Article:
Yes.

  15. will
    November 8th, 2010 at 00:03 | #15

    81.6x38r wheels, no?

  16. Sariel
    September 12th, 2010 at 08:55 | #16

    @dr doom
    It probably would. Perhaps I will try this truck again next year.

  17. dr doom
    September 11th, 2010 at 23:57 | #17

    if you removed the gearbox and had individual suspension “units” for the back wheels, would it make a very good truck trial, truck?

  18. Sariel
    September 6th, 2010 at 10:22 | #18

    @Lexhoya
    Well, Emilus has made a flawless gearbox for sure, but I don’t know if he posted any inside pics of it.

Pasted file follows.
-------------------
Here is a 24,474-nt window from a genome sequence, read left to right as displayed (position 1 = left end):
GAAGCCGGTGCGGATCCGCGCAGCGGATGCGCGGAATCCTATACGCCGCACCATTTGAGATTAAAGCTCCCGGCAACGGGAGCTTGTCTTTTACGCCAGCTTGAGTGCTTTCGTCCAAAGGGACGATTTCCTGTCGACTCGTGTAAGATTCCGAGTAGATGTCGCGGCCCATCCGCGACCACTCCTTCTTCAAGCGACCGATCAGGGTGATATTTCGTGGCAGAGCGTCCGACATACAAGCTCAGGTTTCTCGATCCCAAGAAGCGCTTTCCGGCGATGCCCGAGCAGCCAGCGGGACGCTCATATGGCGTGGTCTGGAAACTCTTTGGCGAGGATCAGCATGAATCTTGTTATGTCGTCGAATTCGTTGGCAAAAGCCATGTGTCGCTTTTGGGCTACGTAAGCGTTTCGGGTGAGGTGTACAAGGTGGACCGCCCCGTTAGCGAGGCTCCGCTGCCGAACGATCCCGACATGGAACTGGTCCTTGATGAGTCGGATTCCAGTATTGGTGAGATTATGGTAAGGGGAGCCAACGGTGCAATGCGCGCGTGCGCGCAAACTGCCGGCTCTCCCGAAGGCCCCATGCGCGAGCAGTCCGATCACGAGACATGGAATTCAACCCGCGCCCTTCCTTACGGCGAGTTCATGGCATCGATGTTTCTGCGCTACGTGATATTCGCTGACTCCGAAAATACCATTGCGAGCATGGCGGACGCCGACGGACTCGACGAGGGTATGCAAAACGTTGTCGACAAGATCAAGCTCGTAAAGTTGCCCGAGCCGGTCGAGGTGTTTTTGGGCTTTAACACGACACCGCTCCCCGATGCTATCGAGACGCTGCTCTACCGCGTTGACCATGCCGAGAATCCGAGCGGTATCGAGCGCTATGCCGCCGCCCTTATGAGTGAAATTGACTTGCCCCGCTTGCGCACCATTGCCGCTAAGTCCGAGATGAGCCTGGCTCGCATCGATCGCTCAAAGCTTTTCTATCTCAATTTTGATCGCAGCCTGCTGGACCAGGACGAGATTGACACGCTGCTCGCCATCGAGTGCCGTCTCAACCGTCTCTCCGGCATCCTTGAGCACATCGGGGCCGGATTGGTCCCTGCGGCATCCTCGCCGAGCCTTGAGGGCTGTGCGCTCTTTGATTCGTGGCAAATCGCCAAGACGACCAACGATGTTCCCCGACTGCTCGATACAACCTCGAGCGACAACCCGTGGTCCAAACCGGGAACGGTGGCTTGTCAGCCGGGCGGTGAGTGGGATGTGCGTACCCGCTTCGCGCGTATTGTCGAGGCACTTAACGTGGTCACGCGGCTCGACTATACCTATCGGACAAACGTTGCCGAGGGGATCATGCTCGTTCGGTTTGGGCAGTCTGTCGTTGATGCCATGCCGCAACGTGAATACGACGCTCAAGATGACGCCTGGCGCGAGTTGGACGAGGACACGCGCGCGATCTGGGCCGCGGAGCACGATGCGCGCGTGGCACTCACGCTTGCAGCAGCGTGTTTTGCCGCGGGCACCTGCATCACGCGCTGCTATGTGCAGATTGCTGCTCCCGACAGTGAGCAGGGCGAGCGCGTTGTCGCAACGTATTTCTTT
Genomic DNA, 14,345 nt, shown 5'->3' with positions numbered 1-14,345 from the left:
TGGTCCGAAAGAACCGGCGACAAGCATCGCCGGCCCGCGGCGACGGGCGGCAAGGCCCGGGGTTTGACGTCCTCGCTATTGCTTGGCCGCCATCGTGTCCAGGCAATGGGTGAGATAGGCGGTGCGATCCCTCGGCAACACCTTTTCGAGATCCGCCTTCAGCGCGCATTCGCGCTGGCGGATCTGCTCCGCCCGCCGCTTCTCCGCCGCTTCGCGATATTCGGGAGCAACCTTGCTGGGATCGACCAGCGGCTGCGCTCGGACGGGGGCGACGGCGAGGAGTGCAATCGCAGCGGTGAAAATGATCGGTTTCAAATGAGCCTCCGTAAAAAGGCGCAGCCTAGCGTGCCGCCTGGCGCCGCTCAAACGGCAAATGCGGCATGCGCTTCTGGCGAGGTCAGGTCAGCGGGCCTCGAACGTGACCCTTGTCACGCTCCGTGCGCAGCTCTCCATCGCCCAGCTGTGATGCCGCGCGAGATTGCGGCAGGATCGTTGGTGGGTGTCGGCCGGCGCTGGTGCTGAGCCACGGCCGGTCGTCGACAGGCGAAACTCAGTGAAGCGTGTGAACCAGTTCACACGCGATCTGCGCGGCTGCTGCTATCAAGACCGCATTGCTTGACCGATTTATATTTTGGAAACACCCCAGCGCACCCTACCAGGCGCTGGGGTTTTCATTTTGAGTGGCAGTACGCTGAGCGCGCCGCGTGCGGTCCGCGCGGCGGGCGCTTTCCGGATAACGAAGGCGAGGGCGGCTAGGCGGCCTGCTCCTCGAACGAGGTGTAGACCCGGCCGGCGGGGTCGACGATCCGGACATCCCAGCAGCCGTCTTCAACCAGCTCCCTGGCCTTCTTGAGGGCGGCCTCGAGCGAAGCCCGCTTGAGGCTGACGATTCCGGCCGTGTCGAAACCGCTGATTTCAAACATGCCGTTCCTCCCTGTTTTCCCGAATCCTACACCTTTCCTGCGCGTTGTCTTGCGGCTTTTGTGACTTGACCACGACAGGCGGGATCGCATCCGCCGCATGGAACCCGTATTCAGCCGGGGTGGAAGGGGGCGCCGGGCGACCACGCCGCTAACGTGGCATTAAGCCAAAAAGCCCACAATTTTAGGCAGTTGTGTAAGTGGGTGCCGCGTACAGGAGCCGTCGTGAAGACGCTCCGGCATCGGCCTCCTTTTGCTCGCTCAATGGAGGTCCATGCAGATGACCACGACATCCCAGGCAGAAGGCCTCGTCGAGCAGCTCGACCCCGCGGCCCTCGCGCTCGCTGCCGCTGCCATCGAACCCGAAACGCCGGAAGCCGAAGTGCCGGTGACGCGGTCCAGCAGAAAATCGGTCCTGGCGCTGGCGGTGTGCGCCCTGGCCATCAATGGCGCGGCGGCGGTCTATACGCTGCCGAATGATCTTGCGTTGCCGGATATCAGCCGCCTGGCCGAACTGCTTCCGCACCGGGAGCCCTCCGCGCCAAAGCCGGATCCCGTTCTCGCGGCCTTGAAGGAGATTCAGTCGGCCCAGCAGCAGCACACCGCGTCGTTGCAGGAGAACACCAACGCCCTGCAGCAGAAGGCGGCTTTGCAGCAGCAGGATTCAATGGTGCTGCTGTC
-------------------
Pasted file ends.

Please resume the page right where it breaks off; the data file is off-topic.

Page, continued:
19. Lexhoya
    September 6th, 2010 at 10:17 | #19

    I know you don’t do pictures outside the ones you’ve made, but the ‘lesson’ in the transmission sounds valuable. Can you still make one pic of the transmission? Or is it better to look for the model with Emilus in the search?

  20. Sariel
    September 6th, 2010 at 07:23 | #20

    @jp hack
    Just another builder from LUGPol.

  21. jp hack
    September 6th, 2010 at 04:22 | #21

    it was too bad it had some mechanical failure. but it proved to be a working lesson. and just who is ATR? he like wins every truck trial with his beast of 4×4 wit hall wheel steering.

  22. 2heng +1an
    September 6th, 2010 at 02:53 | #22

    its too bad the drivetrain doesnt work well…great model though.